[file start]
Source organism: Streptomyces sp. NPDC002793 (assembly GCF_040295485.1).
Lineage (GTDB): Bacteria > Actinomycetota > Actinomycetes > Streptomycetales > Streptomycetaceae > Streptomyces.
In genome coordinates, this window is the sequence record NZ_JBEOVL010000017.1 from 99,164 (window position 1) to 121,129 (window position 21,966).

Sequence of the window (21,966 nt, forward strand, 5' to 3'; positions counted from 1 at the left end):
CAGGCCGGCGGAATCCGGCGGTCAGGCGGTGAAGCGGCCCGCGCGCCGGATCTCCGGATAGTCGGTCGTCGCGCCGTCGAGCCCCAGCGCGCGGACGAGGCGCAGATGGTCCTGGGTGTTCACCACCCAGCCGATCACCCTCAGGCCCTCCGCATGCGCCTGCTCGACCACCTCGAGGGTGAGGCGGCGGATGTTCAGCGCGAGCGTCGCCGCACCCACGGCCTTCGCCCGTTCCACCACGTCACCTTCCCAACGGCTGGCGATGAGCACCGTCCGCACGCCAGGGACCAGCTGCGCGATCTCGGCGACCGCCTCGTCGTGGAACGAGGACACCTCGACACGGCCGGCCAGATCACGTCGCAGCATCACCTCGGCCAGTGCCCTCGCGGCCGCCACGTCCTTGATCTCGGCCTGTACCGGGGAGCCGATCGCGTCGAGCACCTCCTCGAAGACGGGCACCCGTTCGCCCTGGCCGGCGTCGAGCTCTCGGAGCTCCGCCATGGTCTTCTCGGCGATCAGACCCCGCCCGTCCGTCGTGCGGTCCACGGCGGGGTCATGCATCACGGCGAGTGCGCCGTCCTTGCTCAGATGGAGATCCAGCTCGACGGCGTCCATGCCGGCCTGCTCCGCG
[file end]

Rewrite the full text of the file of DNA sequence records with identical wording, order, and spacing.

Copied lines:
Source organism: Streptomyces sp. NPDC002793 (assembly GCF_040295485.1).
Lineage (GTDB): Bacteria > Actinomycetota > Actinomycetes > Streptomycetales > Streptomycetaceae > Streptomyces.
In genome coordinates, this window is the sequence record NZ_JBEOVL010000017.1 from 99,164 (window position 1) to 121,129 (window position 21,966).

Sequence of the window (21,966 nt, forward strand, 5' to 3'; positions counted from 1 at the left end):
CAGGCCGGCGGAATCCGGCGGTCAGGCGGTGAAGCGGCCCGCGCGCCGGATCTCCGGATAGTCGGTCGTCGCGCCGTCGAGCCCCAGCGCGCGGACGAGGCGCAGATGGTCCTGGGTGTTCACCACCCAGCCGATCACCCTCAGGCCCTCCGCATGCGCCTGCTCGACCACCTCGAGGGTGAGGCGGCGGATGTTCAGCGCGAGCGTCGCCGCACCCACGGCCTTCGCCCGTTCCACCACGTCACCTTCCCAACGGCTGGCGATGAGCACCGTCCGCACGCCAGGGACCAGCTGCGCGATCTCGGCGACCGCCTCGTCGTGGAACGAGGACACCTCGACACGGCCGGCCAGATCACGTCGCAGCATCACCTCGGCCAGTGCCCTCGCGGCCGCCACGTCCTTGATCTCGGCCTGTACCGGGGAGCCGATCGCGTCGAGCACCTCCTCGAAGACGGGCACCCGTTCGCCCTGGCCGGCGTCGAGCTCTCGGAGCTCCGCCATGGTCTTCTCGGCGATCAGACCCCGCCCGTCCGTCGTGCGGTCCACGGCGGGGTCATGCATCACGGCGAGTGCGCCGTCCTTGCTCAGATGGAGATCCAGCTCGACGGCGTCCATGCCGGCCTGCTCCGCG